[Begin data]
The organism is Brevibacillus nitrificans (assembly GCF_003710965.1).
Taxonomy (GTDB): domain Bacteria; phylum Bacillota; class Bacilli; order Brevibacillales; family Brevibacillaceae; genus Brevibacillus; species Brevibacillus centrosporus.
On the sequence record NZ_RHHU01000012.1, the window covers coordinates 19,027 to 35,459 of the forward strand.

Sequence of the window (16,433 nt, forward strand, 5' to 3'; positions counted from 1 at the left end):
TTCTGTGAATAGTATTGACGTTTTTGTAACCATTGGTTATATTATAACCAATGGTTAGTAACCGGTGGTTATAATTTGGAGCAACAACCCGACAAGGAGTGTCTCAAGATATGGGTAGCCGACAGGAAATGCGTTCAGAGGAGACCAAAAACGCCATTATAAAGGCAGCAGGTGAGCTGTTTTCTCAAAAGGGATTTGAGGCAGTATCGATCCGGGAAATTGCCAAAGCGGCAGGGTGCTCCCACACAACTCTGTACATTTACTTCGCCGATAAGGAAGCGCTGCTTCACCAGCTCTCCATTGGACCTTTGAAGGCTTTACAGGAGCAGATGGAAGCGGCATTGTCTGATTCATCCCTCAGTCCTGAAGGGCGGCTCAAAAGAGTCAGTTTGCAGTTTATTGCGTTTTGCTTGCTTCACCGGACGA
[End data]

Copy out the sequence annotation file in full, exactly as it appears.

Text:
The organism is Brevibacillus nitrificans (assembly GCF_003710965.1).
Taxonomy (GTDB): domain Bacteria; phylum Bacillota; class Bacilli; order Brevibacillales; family Brevibacillaceae; genus Brevibacillus; species Brevibacillus centrosporus.
On the sequence record NZ_RHHU01000012.1, the window covers coordinates 19,027 to 35,459 of the forward strand.

Sequence of the window (16,433 nt, forward strand, 5' to 3'; positions counted from 1 at the left end):
TTCTGTGAATAGTATTGACGTTTTTGTAACCATTGGTTATATTATAACCAATGGTTAGTAACCGGTGGTTATAATTTGGAGCAACAACCCGACAAGGAGTGTCTCAAGATATGGGTAGCCGACAGGAAATGCGTTCAGAGGAGACCAAAAACGCCATTATAAAGGCAGCAGGTGAGCTGTTTTCTCAAAAGGGATTTGAGGCAGTATCGATCCGGGAAATTGCCAAAGCGGCAGGGTGCTCCCACACAACTCTGTACATTTACTTCGCCGATAAGGAAGCGCTGCTTCACCAGCTCTCCATTGGACCTTTGAAGGCTTTACAGGAGCAGATGGAAGCGGCATTGTCTGATTCATCCCTCAGTCCTGAAGGGCGGCTCAAAAGAGTCAGTTTGCAGTTTATTGCGTTTTGCTTGCTTCACCGGACGA